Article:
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Church and Child Protection: The Safe Families Story: Volunteers Offer Hospitality to Families in Need

NCJ Number
Child Abuse and Neglect Volume: 38 Issue: 4 Dated: April 2014 Pages: 612-617
David Anderson
Date Published
April 2014
6 pages
This article describes the work of a program called Safe Families for Children (SFFC), which exemplifies the role that churches have in assisting parents in difficult circumstances to care for their children.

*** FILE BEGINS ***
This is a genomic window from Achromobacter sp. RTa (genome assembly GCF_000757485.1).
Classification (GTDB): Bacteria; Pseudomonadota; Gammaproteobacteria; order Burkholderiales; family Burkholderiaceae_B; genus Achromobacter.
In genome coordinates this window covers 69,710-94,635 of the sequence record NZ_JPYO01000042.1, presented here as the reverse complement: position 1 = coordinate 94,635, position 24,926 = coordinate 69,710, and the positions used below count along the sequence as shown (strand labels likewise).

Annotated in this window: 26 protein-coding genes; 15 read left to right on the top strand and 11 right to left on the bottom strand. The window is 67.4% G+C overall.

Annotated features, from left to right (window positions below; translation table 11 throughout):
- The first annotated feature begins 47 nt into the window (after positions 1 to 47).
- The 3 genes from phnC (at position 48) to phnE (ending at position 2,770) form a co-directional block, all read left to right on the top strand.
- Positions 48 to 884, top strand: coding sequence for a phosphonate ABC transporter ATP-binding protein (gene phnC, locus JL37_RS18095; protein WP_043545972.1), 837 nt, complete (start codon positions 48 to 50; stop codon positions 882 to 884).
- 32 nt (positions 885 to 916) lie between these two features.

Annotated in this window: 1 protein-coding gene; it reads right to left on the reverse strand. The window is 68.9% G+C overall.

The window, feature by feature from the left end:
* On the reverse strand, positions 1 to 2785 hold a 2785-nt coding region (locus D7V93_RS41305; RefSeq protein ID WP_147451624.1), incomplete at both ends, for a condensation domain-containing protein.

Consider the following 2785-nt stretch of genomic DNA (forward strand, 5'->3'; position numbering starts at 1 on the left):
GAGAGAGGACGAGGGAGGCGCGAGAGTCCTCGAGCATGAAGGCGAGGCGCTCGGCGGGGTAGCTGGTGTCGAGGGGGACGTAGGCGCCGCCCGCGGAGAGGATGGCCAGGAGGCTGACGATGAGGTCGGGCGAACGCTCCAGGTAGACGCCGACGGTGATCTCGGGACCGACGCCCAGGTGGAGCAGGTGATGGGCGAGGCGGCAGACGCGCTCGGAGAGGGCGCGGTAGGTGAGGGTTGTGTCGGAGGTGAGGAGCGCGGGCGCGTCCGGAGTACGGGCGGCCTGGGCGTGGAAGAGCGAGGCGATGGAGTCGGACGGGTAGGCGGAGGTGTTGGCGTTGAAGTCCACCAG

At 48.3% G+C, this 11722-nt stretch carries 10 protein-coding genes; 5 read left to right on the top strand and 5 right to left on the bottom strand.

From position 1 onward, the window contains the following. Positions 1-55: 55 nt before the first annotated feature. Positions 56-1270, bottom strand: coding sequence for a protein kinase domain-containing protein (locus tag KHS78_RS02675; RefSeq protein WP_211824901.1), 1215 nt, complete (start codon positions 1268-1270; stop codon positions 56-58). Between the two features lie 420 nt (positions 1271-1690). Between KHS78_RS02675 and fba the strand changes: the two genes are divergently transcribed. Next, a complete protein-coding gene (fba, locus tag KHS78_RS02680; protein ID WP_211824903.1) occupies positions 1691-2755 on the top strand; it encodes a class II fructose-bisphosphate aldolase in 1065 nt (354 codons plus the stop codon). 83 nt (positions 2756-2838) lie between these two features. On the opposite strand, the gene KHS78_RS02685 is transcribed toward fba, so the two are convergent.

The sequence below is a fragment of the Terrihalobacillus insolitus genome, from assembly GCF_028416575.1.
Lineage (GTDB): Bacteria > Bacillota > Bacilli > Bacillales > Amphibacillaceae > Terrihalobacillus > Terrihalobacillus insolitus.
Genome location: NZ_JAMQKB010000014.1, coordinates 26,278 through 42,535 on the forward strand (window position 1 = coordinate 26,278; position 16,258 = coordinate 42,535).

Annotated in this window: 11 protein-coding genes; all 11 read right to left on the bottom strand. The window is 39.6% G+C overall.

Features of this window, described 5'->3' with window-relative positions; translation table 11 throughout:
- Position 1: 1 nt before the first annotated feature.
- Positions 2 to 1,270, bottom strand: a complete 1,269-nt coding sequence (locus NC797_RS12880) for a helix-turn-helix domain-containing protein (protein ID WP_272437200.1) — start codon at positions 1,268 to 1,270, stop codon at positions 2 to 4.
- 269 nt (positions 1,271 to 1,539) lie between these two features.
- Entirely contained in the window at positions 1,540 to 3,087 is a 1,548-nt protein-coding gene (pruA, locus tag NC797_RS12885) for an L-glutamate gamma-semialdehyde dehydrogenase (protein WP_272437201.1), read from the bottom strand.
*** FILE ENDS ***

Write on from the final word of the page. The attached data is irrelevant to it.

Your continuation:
SFFC was founded in Chicago in 2003. It is a multisite volunteer program that works through churches to support families in distress. The program consists of a network of "host families" and mentors that provides needy parents a sanctuary for the placement of their children in times of crisis. Volunteer host families are screened and trained by publicly supported child protection agencies. Parents voluntarily place their children in safe, loving homes where they are nurtured and protected until their parents are able to provide dependable care. The average length of stay with a host family is 6 weeks. Throughout the hosting arrangement, the host families address the placing parents' needs, so they can be prepared to re-unite with their children. Host families are assisted by other volunteers, who are usually recruited through faith communities. Intact or family-preservation workers also make referrals for parents. There are three levels of involvement in the SFFC from which churches can choose. A "participating church" recruits volunteers for the program. A "lead church" recruits volunteers and also supports them with regular meetings. In addition, they reach out to placing parents, offering resources. "Community lead churches" provide the services of the other two types of churches and also expand their reach to any SFFC volunteer whose church does not provide that level of support or who is not affiliated with a church. Chicago has just over 1,000 host families taking in nearly 1,000 children per years. The program has spread to 65 cities in 26 States. Overall, 90 percent of participating children are returned to their parents. 5 references